How Jupiter Shifted Positions in the Solar System

Since the Sun first formed, about 4.6 billion years ago, the planets in our solar system have been shifting their positions non-stop. At this time, the trend is less obvious, but in the earliest days gas giants such as Jupiter ran wild. Now, a study looks at how the planet influences the solar system.

Jupiter is the largest planet orbiting the Sun. During the early days of the solar system, it used to move around a lot, traveling further inwards towards the star closer than Mars is today. In fact, the gas giant is responsible for the fact that the Red Planet experienced a stop in its growth.

The planet also exerted a considerable influence on the Inner Asteroid Belt, which orbits the Sun between the orbits of Mars and Jupiter. However, discovering such instances is a very complex issue, since these effects can only be inferred based on extremely-detailed studies.

In order to explain the reasons why Jupiter migrated early on in its history, as well as the effects that this migration had, investigators recently published details of a new computer model they set up.

The paper appears in the July 14 issue of the top scientific journal Nature. Experts behind the work say that they created a computer model of the early solar system with the express purpose of better understanding how the planet's movements shaped the current configuration of the system.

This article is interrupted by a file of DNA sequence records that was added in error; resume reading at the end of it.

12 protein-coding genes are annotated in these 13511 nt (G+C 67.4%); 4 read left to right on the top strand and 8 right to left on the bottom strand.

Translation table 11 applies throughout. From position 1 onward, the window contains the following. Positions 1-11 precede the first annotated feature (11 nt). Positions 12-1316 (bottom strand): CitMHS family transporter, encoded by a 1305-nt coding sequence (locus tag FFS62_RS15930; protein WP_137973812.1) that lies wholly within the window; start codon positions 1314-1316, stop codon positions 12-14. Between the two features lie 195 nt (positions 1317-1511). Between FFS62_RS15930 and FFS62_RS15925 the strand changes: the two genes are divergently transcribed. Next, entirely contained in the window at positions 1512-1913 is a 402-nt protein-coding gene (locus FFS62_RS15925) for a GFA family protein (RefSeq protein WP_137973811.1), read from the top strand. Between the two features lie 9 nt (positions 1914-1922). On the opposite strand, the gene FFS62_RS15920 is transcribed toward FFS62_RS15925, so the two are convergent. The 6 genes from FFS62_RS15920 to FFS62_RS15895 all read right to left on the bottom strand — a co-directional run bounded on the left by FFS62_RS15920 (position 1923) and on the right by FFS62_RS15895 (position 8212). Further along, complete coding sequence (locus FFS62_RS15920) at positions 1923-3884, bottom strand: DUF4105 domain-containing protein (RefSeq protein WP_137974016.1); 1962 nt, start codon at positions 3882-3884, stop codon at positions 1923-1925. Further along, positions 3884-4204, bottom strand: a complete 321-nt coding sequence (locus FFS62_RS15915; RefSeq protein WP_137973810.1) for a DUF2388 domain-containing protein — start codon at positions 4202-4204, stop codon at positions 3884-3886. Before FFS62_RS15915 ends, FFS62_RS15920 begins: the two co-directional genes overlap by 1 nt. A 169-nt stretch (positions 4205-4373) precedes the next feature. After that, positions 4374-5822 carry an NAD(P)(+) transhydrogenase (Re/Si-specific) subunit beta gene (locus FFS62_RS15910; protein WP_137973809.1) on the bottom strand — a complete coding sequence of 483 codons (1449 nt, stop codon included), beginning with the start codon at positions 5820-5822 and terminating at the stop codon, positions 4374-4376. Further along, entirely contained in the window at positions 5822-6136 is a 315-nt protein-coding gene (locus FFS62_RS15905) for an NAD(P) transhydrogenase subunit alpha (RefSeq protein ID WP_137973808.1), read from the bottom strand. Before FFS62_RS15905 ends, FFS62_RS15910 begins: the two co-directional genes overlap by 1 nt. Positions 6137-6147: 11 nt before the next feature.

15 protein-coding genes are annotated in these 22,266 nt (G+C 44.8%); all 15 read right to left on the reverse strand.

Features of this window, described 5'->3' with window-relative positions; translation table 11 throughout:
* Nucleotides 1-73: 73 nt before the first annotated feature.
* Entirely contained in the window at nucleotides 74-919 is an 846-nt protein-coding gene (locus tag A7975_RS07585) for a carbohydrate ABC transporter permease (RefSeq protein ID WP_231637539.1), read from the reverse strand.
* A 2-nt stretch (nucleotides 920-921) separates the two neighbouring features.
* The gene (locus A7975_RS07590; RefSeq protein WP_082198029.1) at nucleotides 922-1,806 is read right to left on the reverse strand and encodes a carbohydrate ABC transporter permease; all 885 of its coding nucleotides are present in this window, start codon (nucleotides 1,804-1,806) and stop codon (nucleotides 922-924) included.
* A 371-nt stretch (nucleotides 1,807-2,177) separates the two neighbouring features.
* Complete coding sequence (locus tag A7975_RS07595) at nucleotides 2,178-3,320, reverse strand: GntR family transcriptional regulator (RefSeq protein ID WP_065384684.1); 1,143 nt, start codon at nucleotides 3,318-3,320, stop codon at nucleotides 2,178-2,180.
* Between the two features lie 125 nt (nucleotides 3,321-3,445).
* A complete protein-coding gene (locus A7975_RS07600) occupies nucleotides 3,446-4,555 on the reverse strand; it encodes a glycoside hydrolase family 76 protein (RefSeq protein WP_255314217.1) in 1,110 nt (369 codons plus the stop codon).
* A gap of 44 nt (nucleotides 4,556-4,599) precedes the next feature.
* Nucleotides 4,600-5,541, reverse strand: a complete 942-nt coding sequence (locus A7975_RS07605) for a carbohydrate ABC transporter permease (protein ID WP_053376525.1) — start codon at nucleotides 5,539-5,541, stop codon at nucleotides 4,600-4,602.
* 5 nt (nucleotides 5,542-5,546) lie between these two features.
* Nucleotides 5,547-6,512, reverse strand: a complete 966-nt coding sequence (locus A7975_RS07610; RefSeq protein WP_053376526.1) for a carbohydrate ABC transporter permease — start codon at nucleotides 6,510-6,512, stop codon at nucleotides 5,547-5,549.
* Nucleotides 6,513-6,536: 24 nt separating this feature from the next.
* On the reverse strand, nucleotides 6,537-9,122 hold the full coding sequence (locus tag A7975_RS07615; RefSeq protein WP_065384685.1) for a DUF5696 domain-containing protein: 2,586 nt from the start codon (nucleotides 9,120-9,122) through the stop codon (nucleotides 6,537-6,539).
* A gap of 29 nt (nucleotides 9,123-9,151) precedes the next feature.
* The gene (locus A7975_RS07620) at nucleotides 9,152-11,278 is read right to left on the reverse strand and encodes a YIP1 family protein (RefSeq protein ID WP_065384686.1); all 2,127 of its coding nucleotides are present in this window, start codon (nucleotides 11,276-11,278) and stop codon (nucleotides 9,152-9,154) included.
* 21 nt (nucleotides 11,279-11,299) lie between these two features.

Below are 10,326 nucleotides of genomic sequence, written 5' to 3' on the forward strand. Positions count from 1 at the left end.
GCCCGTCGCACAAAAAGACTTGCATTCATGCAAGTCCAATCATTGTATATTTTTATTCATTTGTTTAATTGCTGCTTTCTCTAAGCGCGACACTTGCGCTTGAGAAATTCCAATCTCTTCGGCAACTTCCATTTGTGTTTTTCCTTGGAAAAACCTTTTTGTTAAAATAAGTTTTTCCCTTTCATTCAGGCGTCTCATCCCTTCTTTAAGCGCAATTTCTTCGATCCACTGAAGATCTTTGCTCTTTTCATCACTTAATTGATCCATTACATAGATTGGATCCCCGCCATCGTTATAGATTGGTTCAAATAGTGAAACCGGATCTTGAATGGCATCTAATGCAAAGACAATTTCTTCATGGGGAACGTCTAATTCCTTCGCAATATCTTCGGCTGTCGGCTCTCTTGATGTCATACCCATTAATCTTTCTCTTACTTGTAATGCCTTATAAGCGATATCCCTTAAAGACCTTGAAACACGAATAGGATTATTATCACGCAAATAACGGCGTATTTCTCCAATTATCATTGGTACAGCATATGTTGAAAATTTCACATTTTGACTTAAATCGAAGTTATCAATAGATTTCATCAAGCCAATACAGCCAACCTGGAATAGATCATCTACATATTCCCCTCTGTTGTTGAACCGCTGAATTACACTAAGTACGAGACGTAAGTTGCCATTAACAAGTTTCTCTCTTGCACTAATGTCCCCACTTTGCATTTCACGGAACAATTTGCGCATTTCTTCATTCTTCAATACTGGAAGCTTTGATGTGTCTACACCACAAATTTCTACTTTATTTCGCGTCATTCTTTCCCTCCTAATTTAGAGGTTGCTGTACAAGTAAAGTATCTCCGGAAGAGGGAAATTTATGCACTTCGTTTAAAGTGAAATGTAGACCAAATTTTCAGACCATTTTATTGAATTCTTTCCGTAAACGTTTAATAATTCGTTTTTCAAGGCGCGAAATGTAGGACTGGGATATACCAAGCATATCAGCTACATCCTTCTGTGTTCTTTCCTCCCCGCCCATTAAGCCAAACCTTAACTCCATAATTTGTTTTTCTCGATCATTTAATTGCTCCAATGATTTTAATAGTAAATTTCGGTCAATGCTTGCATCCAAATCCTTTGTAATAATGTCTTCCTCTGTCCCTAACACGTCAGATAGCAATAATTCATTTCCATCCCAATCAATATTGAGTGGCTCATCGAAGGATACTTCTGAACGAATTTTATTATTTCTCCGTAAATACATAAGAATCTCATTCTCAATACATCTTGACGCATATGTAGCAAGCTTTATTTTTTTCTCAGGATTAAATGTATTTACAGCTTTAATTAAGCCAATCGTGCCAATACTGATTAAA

According to first author Kevin Walsh, the planet originally formed about 3.5 astronomical units (AU) from the Sun. At this point, it can be found 5+ AU from the star. An astronomical units is the average distance between the Earth and the Sun, the equivalent of 93 million miles (157 million kilometers).

Shortly after it formed, the gas giant started moving towards the inner solar system, reaching an orbit now occupied by Mars. At that time, the Red Planet hadn't formed yet. “We theorize that Jupiter stopped migrating toward the sun because of Saturn,” paper coauthor Avi Mandell proposes.

Both planets moved inward, but at one point their migration stopped, and both started moving further out. While Jupiter entered a stable orbit at 5 AU, Saturn moved to a more distant, intermediary one, at 7 AU. Eventually, it moved even further away, to its current orbit, some 9.5 AU from the Sun.

“Jupiter’s migration process was slow, so when it neared the asteroid belt, it was not a violent collision but more of a do-si-do, with Jupiter deflecting the objects and essentially switching places with the asteroid belt,” Mandell explains, quoted by Universe Today.

“With the [new] Grand Tack model, we actually set out to explain the formation of a small Mars, and in doing so, we had to account for the asteroid belt,” Walsh goes on to say.

“To our surprise, the model’s explanation of the asteroid belt became one of the nicest results and helps us understand that region better than we did before,” he concludes.

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